8.2 Joey’s Problem: Nancy and Evan Holt, by Arlie Russell Hochschild. Source: Arlie Russell Hochschild. 1989. The Second Shift: Working Parents and the Revolution at Home. New York: Viking Penguin.
Part Four: Links across the Generations
Chapter 9: Children and Parents
*9.1 Why Can’t a Mother be More Like a Businessman? by Sharon Hays. Source: Sharon Hays. 1996. The Cultural Contradictions of Motherhood New Haven: Yale University Press.
9.2 Blood Knots: Adoption, Reproduction, and the Politics of Family, by Elizabeth Bartholet. Source: Elizabeth Bartholet. 1993 (September 21). “Blood Knots: Adoption, Reproduction, and the Politics of Family.” The American Prospect 48-57.
Chapter 10: The Elderly and Their Families
*10.1 Beyond the Nuclear Family: The Increasing Importance of Multigenerational Bonds by Vern L. Bengtson. Source: Vern L. Bengtson. 2001. “Beyond the Nuclear Family: The Increasing Importance of Multigenerational Bonds.”Journal of Marriage and Family 63: 1-16.
*10.2 Men and Women: Together and Apart in the Later Years, by Katherine S. Newman. Source: Katherine S. Newman. 2003. A Different Shade of Gray: Midlife and Beyond in the Inner City. New York: New Press.
Part Five: Conflict, Disruption, and Reconstitution
Chapter 11: Domestic Violence
*11.1 Class, Race, and Research on Woman Battering, by James Ptacek. Source: James Ptacek. 1999. Battered Women in the Courtroom: The Power of Judicial Responses. Boston: Northeastern University Press.
*11.2 Dangerous Dependencies: The Intersection of Welfare Reform and Domestic Violence, by Ellen K. Scott, Andrew S. London, and Nancy A. Myers. Source: Ellen K. Scott, Andrew S. London, and Nancy A. Myers. 2002. “Dangerous Dependencies: The Intersection of Welfare Reform and Domestic Violence,” Gender & Society 16: 878-897.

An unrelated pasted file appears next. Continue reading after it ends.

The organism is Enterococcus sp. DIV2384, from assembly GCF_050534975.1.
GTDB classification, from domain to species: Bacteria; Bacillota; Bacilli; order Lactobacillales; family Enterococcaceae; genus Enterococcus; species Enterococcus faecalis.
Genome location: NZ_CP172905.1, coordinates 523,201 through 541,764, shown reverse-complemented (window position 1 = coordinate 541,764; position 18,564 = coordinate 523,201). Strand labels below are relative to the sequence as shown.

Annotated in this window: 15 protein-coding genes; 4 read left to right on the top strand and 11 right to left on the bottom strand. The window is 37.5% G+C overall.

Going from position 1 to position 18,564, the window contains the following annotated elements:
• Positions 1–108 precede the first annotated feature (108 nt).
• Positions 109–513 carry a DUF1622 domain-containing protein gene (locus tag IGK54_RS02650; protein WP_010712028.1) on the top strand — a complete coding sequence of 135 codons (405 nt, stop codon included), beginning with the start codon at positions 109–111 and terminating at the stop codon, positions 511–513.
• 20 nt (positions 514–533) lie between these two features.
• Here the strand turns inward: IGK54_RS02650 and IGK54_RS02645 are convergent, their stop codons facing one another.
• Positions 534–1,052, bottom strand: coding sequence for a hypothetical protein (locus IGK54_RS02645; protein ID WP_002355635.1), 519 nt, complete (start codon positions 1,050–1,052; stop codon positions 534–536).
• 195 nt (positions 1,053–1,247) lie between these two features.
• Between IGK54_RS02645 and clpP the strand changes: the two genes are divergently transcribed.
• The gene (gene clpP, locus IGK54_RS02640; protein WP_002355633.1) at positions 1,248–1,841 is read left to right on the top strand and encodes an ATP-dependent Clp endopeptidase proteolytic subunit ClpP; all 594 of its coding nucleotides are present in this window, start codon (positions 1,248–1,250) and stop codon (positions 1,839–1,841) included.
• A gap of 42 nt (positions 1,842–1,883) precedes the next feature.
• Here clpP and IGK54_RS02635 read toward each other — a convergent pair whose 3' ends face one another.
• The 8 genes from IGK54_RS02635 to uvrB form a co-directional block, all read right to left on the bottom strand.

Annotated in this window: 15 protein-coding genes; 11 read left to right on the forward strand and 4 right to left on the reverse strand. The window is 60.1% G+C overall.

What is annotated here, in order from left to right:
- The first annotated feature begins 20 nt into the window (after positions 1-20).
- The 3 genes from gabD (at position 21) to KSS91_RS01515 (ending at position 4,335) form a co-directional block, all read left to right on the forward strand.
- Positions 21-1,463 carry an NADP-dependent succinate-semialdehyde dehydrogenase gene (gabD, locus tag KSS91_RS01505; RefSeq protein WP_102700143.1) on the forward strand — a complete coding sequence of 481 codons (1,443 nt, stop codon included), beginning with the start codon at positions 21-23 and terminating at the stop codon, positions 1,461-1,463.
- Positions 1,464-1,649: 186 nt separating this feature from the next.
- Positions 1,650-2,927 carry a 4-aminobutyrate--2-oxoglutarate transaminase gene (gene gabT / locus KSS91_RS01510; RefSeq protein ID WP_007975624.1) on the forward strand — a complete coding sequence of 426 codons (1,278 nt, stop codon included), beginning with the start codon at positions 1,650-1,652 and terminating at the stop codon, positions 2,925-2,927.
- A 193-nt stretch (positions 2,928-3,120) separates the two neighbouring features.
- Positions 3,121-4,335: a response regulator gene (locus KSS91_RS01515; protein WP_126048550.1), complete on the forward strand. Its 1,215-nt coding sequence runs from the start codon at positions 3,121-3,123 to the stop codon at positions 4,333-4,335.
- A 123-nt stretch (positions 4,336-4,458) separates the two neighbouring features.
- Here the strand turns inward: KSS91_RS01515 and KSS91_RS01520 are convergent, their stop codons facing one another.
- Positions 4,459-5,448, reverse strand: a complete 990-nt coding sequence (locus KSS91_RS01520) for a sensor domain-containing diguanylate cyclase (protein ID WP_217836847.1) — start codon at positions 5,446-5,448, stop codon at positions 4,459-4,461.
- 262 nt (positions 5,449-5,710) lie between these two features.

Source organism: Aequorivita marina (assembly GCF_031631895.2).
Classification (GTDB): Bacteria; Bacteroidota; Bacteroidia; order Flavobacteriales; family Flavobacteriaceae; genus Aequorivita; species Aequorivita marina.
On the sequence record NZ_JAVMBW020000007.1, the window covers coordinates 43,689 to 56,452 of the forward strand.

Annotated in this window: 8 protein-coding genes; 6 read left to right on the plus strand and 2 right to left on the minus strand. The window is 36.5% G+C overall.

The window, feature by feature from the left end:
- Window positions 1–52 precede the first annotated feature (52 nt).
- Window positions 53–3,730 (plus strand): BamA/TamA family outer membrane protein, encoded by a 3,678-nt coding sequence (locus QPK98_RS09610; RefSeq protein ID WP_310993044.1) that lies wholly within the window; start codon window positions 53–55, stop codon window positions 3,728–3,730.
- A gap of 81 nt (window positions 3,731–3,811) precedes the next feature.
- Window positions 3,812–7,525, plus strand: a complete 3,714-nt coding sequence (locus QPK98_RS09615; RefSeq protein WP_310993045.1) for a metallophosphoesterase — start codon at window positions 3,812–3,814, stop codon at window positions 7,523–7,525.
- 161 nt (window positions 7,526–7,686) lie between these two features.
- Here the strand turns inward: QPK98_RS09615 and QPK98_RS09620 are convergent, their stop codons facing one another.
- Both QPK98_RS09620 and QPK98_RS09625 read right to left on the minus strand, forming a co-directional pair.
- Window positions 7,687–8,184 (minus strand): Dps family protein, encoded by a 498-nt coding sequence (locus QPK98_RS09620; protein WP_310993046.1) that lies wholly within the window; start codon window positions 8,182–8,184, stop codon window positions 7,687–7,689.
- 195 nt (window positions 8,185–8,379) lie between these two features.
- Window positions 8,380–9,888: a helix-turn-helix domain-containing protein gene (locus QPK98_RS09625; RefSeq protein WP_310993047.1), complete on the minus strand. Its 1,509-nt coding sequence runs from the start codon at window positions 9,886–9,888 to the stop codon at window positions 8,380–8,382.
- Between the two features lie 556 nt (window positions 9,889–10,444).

Chapter 12: Divorce
*12.1 Life Without Father: What Happens to the Children, by Sara McLanahan. Source: Sara McLanahan. 2002. “Life Without Father: What Happens to the Children.” Context 1 (no. 1):
*12.2 “Doing” Post-Divorce Childhood, by Carol Smart, Bren Neale, and Amanda Wade. Source: Carol Smart, Bren Neale, and Amanda Wade. 2001. The Changing Experiences of Childhood. Cambridge: Polity Press.
Chapter 13: Remarriage and Stepfamilies
*13.1: Overlooked Aspects of Stepfathering, by William Marsiglio. Source: William Marsiglio. 2004. Stepdads: Stories of Love, Hope, and Repair. Boulder, CO: Rowman & Littlefield.
13.2 Stepfamilies over the Life Course: Social Support, by Lynn White. Source: Lynn White. 1994. “Stepfamilies over the Life Course: Social Support,” from Alan Booth and Judy Dunn (eds.), Stepfamilies: Who Benefits, Who Does Not? Mahwah, NJ: Lawrence Erlbaum Associates.
Part Six: Family and Society
Chapter 14: The Family, the State, and Social Policy
*14.1 How is the 1996 Welfare Reform Law Affecting Poor Families? by Andrew J. Cherlin. Source: Andrew Cherlin. 2004. (Original article, revised for 4e). Reprinted with permission of the author.
*14.2 Marriage as a Precommitment, by Elizabeth S. Scott. Source: Elizabeth S. Scott. 2000. Pp. 161-178 in Martin King Whyte, ed., Marriage in America: A Communitarian Perspective. Lanham, MD: Rowman and Littlefield.
Chapter 15: Social Change and Families
15.1 Decline of the Family: Conservative, Liberal, and Feminist Views, by Janet Z. Giele. Source: Janet Z. Geile. 1996. “Decline of the Family: Conservative, Liberal, and Feminist Views.” Pp. 89-115 in David Popenoe, et al., eds., Promises to Keep: Decline and Renewal of Marriage in America. Lanham, MD: Rowman and Littlefield.
*15.2 Family Change and Family Diversity, by Frank F. Furstenberg, Jr. Source: Frank F. Furstenberg, Jr. 1999. “Family Change and Family Diversity.” Pp. 147-165 in Neil J. Smelser and Jeffrey C. Alexander, eds., Diversity and Its Discontents: Cultural Conflict and Common Ground in Contemporary American Society. Princeton: Princeton University Press.